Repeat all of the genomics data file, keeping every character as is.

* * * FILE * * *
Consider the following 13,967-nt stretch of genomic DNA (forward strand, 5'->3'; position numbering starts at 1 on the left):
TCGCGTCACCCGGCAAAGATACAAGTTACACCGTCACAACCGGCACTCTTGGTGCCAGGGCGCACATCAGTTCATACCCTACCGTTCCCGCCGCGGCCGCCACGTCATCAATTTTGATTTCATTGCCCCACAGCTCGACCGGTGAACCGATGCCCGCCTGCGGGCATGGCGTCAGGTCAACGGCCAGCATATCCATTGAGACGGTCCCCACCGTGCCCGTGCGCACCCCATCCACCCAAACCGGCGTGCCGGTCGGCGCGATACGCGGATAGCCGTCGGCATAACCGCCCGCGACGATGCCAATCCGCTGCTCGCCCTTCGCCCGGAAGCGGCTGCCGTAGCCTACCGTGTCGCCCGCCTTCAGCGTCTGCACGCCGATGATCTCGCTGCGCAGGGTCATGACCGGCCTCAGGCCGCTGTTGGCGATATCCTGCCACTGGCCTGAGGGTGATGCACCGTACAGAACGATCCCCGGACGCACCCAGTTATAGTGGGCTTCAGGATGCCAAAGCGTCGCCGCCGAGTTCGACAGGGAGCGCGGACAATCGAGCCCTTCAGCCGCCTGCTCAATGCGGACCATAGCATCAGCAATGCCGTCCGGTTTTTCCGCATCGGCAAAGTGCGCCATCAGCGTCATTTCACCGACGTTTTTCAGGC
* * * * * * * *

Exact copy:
Consider the following 13,967-nt stretch of genomic DNA (forward strand, 5'->3'; position numbering starts at 1 on the left):
TCGCGTCACCCGGCAAAGATACAAGTTACACCGTCACAACCGGCACTCTTGGTGCCAGGGCGCACATCAGTTCATACCCTACCGTTCCCGCCGCGGCCGCCACGTCATCAATTTTGATTTCATTGCCCCACAGCTCGACCGGTGAACCGATGCCCGCCTGCGGGCATGGCGTCAGGTCAACGGCCAGCATATCCATTGAGACGGTCCCCACCGTGCCCGTGCGCACCCCATCCACCCAAACCGGCGTGCCGGTCGGCGCGATACGCGGATAGCCGTCGGCATAACCGCCCGCGACGATGCCAATCCGCTGCTCGCCCTTCGCCCGGAAGCGGCTGCCGTAGCCTACCGTGTCGCCCGCCTTCAGCGTCTGCACGCCGATGATCTCGCTGCGCAGGGTCATGACCGGCCTCAGGCCGCTGTTGGCGATATCCTGCCACTGGCCTGAGGGTGATGCACCGTACAGAACGATCCCCGGACGCACCCAGTTATAGTGGGCTTCAGGATGCCAAAGCGTCGCCGCCGAGTTCGACAGGGAGCGCGGACAATCGAGCCCTTCAGCCGCCTGCTCAATGCGGACCATAGCATCAGCAATGCCGTCCGGTTTTTCCGCATCGGCAAAGTGCGCCATCAGCGTCATTTCACCGACGTTTTTCAGGC